New high-end apartments have opened on the Camden waterfront for the first time in 15 years.
The 156-unit complex known as 11 Cooper boasts expansive views of the Delaware River and Ben Franklin Bridge and is the latest structure to go up in Camden with the help of controversial state tax breaks.
The project is owned by CP Residential, a partnership between insurance firm Conner Strong & Buckelew, logistics company NFI and homebuilder The Michaels Organization — the same companies that were awarded a combined $245 million in tax breaks to build and relocate to a shared 18-story corporate headquarters next door.
For Ethel Halley, 61, a development assistant at The Michaels Organization, the convenience of living a short walk from her office was irresistible. She became one of 11 Cooper’s first tenants when she moved last week from Southampton in Burlington County.
“When they were making the move here to the waterfront, I thought about the fact I’m out in the woods, I’ve got quite a longer commute, and this was like just the ideal situation for me,” she said at a grand opening event on Monday.
Halley lives with a cat named Cat (the name, she says, was her daughter’s idea) and no longer has to drive more than an hour to work.
“I get to see the bridge lights at night and it’s just moments way to walk to the park,” she said, referring to the newly renovated green space along the river. “I’m really enjoying it so far.”
The studio, one- and two-bedroom apartments are currently renting for between $1,240 and $2,170. Thirty-one of the units are designated for moderate-income residents, providing discounts of several hundred dollars.
About half of the units are rented so far, said Timothy Ledrew, a leasing agent there.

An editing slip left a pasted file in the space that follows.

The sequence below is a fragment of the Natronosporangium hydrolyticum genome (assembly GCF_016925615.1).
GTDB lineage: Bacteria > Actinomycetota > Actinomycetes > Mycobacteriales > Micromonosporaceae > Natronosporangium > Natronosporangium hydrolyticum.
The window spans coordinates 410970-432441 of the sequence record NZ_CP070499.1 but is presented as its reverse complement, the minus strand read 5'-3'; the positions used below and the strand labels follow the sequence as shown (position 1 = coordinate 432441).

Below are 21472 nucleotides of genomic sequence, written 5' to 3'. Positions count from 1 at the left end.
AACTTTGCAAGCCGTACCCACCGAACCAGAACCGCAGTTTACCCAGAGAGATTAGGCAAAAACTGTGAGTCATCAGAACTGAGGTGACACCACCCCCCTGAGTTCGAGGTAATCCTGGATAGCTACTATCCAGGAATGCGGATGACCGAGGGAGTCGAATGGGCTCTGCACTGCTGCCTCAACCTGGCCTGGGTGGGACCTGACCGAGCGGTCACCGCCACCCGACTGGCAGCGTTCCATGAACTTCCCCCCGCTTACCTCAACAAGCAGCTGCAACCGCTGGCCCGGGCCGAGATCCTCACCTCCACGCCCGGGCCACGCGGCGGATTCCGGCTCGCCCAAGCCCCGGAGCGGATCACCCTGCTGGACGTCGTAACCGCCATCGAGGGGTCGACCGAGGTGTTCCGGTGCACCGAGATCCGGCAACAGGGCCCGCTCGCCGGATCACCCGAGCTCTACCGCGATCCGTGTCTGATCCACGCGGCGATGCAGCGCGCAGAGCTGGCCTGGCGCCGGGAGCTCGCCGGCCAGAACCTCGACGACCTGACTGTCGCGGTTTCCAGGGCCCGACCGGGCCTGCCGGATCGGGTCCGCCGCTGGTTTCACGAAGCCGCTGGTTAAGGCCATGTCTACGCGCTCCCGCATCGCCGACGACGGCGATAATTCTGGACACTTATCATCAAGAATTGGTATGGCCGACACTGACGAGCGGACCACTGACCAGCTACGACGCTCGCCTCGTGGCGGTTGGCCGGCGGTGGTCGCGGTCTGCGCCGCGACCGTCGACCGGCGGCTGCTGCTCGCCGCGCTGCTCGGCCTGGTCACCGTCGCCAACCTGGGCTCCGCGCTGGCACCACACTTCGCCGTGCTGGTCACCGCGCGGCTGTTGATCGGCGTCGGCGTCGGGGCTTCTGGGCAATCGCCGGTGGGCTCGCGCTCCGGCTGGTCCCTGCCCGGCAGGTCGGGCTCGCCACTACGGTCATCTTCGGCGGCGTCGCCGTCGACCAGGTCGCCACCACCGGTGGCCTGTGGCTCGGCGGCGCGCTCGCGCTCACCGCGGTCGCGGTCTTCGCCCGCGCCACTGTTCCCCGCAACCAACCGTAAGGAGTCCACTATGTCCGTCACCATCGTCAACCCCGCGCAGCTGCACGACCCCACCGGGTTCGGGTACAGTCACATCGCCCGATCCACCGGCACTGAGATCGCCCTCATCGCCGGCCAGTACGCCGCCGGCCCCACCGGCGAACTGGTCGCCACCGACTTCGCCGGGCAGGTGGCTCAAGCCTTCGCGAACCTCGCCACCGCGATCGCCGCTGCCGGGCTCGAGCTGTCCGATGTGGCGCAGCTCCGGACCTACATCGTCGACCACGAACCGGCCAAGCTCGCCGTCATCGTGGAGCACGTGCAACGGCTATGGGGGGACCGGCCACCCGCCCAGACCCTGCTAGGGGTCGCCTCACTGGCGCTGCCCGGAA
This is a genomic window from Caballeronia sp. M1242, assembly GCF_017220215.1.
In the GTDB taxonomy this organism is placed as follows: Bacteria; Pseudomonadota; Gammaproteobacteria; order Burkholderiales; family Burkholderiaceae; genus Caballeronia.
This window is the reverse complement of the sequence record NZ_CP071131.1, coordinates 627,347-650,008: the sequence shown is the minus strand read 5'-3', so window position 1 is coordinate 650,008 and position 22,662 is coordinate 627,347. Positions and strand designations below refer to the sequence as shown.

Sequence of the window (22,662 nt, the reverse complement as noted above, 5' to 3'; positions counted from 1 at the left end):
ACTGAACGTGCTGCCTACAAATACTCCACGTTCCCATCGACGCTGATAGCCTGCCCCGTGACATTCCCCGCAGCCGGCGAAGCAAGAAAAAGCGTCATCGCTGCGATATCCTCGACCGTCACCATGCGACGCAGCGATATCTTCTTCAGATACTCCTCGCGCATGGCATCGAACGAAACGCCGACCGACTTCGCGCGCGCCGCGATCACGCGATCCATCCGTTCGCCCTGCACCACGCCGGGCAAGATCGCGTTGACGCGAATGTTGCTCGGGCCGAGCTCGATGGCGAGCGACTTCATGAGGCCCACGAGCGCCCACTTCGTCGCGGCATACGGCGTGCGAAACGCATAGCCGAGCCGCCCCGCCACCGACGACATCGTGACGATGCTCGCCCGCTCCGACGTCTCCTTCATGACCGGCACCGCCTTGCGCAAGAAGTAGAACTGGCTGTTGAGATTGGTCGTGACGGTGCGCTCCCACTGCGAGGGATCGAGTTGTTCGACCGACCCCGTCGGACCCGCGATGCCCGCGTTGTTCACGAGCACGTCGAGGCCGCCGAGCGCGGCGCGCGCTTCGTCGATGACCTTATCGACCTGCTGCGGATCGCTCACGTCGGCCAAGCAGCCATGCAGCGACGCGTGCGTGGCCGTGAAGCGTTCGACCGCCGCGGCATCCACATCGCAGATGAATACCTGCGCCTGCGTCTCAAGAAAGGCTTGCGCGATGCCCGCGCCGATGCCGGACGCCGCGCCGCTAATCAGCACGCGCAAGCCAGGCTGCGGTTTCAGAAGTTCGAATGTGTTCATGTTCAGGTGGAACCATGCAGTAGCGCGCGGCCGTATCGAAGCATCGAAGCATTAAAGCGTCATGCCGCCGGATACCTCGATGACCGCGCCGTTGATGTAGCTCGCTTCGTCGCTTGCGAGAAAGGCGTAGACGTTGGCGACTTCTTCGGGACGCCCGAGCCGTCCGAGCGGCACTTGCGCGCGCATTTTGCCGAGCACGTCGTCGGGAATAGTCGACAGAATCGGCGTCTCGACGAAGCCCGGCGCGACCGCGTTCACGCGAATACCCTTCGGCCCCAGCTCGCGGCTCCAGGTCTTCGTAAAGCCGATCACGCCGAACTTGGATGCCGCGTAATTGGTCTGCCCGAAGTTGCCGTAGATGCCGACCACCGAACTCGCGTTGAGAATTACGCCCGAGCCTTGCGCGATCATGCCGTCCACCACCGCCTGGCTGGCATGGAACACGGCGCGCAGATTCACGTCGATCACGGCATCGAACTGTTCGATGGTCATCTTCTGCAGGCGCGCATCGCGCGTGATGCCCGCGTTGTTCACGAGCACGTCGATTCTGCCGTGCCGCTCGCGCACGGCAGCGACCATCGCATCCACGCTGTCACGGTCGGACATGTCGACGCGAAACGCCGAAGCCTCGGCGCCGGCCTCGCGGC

11 Cooper is the first market-rate apartment complex to open its doors in the neighborhood since developer Carl Dranoff converted the old Radio Corp. of America “Nipper” Building into apartments in 2003.
It comes on the heels of the groundbreaking last month for the city’s first new hotel in 50 years. More than 1,000 housing units are currently being built or renovated in the city, said Kris Kolluri, who leads the nonprofit redevelopment group Cooper’s Ferry Partnership.
The project received $18 million in tax breaks under the state’s Economic Redevelopment and Growth Program, or ERG, one of two economic development programs due to expire at the end of the month as Gov. Phil Murphy and lawmakers argue over their future.
Tax credits handed out under the Gov. Chris Christie-era Economic Opportunity Act — totaling more than $7 billion since 2013 — have become a flashpoint between Murphy and fellow Democrats in South Jersey.
Camden officials and their allies have credited the programs with helping to fuel an unprecedented “renaissance” in the city in the form of more jobs and better schools.
But a Murphy-appointed task force has dug up evidence of potential corruption and self-dealing in how some companies won the awards, including those linked to George Norcross, a South Jersey powerbroker with deep Camden ties.
Norcross is the executive chairman of Conner Strong & Buckelew, one of the companies with an ownership stake in both 11 Cooper and the office tower next door.
Of the $1.6 billion in tax breaks awarded to lure employers to Camden, $1.1 billion went to businesses with ties to Norcross or one of his brothers.
Norcross visited the apartments Monday for a news conference celebrating the grand opening. Asked to comment on the raging controversy over the tax incentive programs, Norcross declined.
But he did confirm he would soon become a tenant at the new building, just steps from his office.